I have a feeling that’s pretty much how it will be.

This is life

#beatingcowdens

 

 

 

You Might Have Cowden’s Syndrome if…

You might have Cowden’s Syndrome (or insert your chronic/rare illness here) if…

I spent some time alone last night.

That sounded a great deal nicer than it actually was.  There was no manicure, no spa, and not even any wine.

Last night, after working, taking my daughter to her orthopedist on Long Island, and sitting in traffic home, I finally had to address the feeling that something large was sitting under the rib cage on my left side.

It was a process to arrive there- a mental game I played for about 12 hours.  But, I got there.

You might have Cowden’s Syndrome if…  you have ridiculously large “stable” lymphangiomas on your spleen that outsize the spleen itself.  Because, hey, we grow things.

You might have Cowden’s Syndrome if… it occurs to you as you’re teaching that you are actually acutely aware of the previously mentioned spleen.

You might have Cowden’s Syndrome if… you then proceed to launch into a logical, rational series of scenarios, while completing your math lessons.

You might have Cowden’s Syndrome if… you know that the day may end with you in surgery, yet, you still make sure your daughter has the follow-up appointment she needs for the knee that has its own Cowden’s related issues.

You might have Cowden’s Syndrome if… you can carry on a conversation with your teenager through 90 minutes of traffic while simultaneously setting up your strategy… just in case you need your spleen removed.

You might have Cowden’s Syndrome if… you can get everyone settled at home and then sneak out to the “mall” (read Urgent Care) in hopes that a doctor will tell you your spleen is just fine.

You might have Cowden’s Syndrome if… while you are waiting for the doctor, you access the sonogram report from your last spleen scan in February.  Scanning the spleen is a regular occurrence, so you have the “mychart” app open and ready.

You might have Cowden’s Syndrome if… you listen as the doctor tells you he’d like to get you to the Emergency Room “as soon as possible” to address the abdominal swelling and rule out a rupture.  You thank him for his time, shake his hand, decline his offer for an ambulance because your gut tells you it’s not THAT bad, drive yourself home and figure out how you’re going to travel to a hospital where you could possibly handle surgery if you needed it.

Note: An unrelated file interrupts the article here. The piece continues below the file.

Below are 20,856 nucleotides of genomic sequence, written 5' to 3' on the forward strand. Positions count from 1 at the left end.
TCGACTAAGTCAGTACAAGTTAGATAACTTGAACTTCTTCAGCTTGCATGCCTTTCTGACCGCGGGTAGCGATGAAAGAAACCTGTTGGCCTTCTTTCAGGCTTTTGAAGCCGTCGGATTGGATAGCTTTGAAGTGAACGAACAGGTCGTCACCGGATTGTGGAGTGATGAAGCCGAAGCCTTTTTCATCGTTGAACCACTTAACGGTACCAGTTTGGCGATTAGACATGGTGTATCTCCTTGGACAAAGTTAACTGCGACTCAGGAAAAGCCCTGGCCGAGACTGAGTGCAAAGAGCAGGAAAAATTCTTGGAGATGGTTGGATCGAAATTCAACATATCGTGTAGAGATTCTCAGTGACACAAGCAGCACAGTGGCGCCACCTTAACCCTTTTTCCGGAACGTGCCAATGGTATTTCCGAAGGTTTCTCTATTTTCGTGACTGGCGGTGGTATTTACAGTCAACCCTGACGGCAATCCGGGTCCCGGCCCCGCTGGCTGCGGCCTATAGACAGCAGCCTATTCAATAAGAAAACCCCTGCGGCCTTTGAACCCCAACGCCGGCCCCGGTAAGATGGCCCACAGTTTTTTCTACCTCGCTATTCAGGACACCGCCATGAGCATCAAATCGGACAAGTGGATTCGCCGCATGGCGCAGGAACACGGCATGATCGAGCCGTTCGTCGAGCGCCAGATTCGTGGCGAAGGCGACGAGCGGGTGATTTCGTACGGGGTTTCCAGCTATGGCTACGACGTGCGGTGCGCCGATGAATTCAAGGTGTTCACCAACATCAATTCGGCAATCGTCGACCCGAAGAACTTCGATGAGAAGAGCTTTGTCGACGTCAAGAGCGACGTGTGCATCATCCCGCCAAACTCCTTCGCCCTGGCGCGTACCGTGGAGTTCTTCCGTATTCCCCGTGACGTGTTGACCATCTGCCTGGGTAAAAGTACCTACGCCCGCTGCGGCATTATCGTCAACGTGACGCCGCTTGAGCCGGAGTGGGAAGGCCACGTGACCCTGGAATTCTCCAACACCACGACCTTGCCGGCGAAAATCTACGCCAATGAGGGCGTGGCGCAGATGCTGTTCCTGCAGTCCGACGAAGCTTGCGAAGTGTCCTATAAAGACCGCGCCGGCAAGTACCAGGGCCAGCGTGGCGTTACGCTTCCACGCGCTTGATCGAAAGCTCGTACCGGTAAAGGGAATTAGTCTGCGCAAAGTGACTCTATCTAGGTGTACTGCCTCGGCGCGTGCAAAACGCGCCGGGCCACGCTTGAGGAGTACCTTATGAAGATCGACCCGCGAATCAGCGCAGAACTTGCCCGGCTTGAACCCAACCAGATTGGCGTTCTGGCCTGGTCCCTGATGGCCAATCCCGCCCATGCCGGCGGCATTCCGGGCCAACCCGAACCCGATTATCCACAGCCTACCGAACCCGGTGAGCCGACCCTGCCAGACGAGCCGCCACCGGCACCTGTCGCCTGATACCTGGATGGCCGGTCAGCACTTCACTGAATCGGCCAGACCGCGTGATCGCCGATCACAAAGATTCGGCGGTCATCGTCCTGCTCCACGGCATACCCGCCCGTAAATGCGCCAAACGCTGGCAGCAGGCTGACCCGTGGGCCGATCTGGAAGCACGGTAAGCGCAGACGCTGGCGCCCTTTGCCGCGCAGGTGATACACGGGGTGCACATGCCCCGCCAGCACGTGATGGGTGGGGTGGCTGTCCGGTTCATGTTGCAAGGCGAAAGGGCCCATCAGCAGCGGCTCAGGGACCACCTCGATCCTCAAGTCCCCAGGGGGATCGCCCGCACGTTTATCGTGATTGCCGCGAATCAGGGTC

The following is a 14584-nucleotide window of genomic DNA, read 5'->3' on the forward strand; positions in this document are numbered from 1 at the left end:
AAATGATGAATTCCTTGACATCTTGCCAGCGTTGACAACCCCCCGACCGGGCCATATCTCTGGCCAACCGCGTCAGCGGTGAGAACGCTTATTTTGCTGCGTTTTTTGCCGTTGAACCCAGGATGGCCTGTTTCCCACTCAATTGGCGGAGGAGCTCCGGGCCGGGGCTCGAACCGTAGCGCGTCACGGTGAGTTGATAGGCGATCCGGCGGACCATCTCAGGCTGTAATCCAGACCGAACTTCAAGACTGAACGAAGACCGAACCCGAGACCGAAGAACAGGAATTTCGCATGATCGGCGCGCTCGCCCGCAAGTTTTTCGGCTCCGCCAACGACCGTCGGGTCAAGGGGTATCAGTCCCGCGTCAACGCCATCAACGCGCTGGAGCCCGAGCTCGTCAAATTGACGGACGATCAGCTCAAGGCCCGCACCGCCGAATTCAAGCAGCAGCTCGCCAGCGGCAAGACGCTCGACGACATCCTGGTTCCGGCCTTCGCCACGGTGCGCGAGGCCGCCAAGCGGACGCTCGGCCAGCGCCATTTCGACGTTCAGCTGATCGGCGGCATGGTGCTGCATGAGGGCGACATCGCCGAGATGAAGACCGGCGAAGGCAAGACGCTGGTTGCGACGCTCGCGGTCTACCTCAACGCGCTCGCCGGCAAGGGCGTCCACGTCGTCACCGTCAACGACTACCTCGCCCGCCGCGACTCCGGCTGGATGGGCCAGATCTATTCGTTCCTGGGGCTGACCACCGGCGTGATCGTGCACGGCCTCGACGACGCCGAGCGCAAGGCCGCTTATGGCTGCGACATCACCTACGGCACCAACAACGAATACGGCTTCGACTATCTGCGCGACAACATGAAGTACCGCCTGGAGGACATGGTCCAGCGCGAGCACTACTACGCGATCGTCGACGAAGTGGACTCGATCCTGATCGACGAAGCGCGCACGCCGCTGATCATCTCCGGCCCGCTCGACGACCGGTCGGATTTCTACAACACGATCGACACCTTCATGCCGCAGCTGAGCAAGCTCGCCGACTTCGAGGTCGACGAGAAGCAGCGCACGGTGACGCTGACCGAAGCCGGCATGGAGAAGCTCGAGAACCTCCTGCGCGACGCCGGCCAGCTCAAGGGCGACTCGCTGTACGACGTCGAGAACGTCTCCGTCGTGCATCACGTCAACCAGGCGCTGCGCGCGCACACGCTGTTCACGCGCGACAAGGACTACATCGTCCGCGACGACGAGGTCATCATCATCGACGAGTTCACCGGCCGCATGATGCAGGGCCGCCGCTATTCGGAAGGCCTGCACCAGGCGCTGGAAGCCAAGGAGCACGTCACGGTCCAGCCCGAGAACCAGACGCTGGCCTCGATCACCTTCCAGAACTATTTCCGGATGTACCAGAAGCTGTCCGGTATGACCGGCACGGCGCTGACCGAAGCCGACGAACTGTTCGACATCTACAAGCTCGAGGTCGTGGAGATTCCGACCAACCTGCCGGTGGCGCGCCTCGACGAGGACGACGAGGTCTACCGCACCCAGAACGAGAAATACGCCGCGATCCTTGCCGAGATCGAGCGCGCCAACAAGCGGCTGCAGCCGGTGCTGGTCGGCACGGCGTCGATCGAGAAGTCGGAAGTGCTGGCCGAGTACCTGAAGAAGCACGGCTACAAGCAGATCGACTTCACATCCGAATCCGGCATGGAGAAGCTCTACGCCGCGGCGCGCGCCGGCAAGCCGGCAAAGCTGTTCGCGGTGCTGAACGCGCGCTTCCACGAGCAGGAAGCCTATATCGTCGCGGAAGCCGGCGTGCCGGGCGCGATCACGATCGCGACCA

You might have Cowden’s Syndrome if… you’ve been through enough atrocious hospitals to know when to stay local, and when you must travel… just in case.

You might have Cowden’s Syndrome if… you contact your job to let them know you’ll be absent the next day.  Because, even if you don’t have surgery you’re sure it’ll be a late night.  And then, as you hang up you start to wonder if you did the right thing.  Because, sick days are hard to come by, and you can get by on little sleep, and maybe you should have waited till the morning.

You might have Cowden’s Syndrome if… you reassure your husband all is well, while helping your anxiety filled daughter get to sleep.  All before you mention the need to get to the ER.

You might have Cowden’s Syndrome if… you can calmly text your husband what you’ll need for your bag, just before you’re sure your daughter is asleep.  Then, explain to him that you’re driving yourself.

You might have Cowden’s Syndrome if… you can lovingly reassure, while starting to feel a little nervous inside, because, you do what you have to do.

You might have Cowden’s Syndrome if… you call a friend or two from the car, with your full on brave voice, just to pass the time.

You might have Cowden’s Syndrome if… you drive to the ER, park the car, tell the attendant in the garage you’re not quite sure when you’ll be back, call your husband to tell him where you put the parking receipt, and walk into the ER to check in.

You might have Cowden’s Syndrome if… you don’t even have to provide an insurance card because your information is so active in the computer.

You might have Cowden’s Syndrome if… the triage nurse says “What?” three times as she takes your blood pressure and asks about your medical history.

You might have Cowden’s Syndrome if… you can watch the attending from your “bed” in the crowded hallway “Google” Cowden’s Syndrome before she comes over to you.

You might have Cowden’s Syndrome if… you have to catch yourself from acting like a know-it-all when that same attending speaks as if she studied Cowden’s extensively, and tells you “spleenic lymphangiomas are not a common presentation of Cowden’s Syndrome.” You just nod instead of asking “Exactly how many patients have you ever met with this syndrome?”

You might have Cowden’s Syndrome if… you take a picture of your IV once it’s in.  Because that’s a thing in our family.  No, it’s an actual thing… really.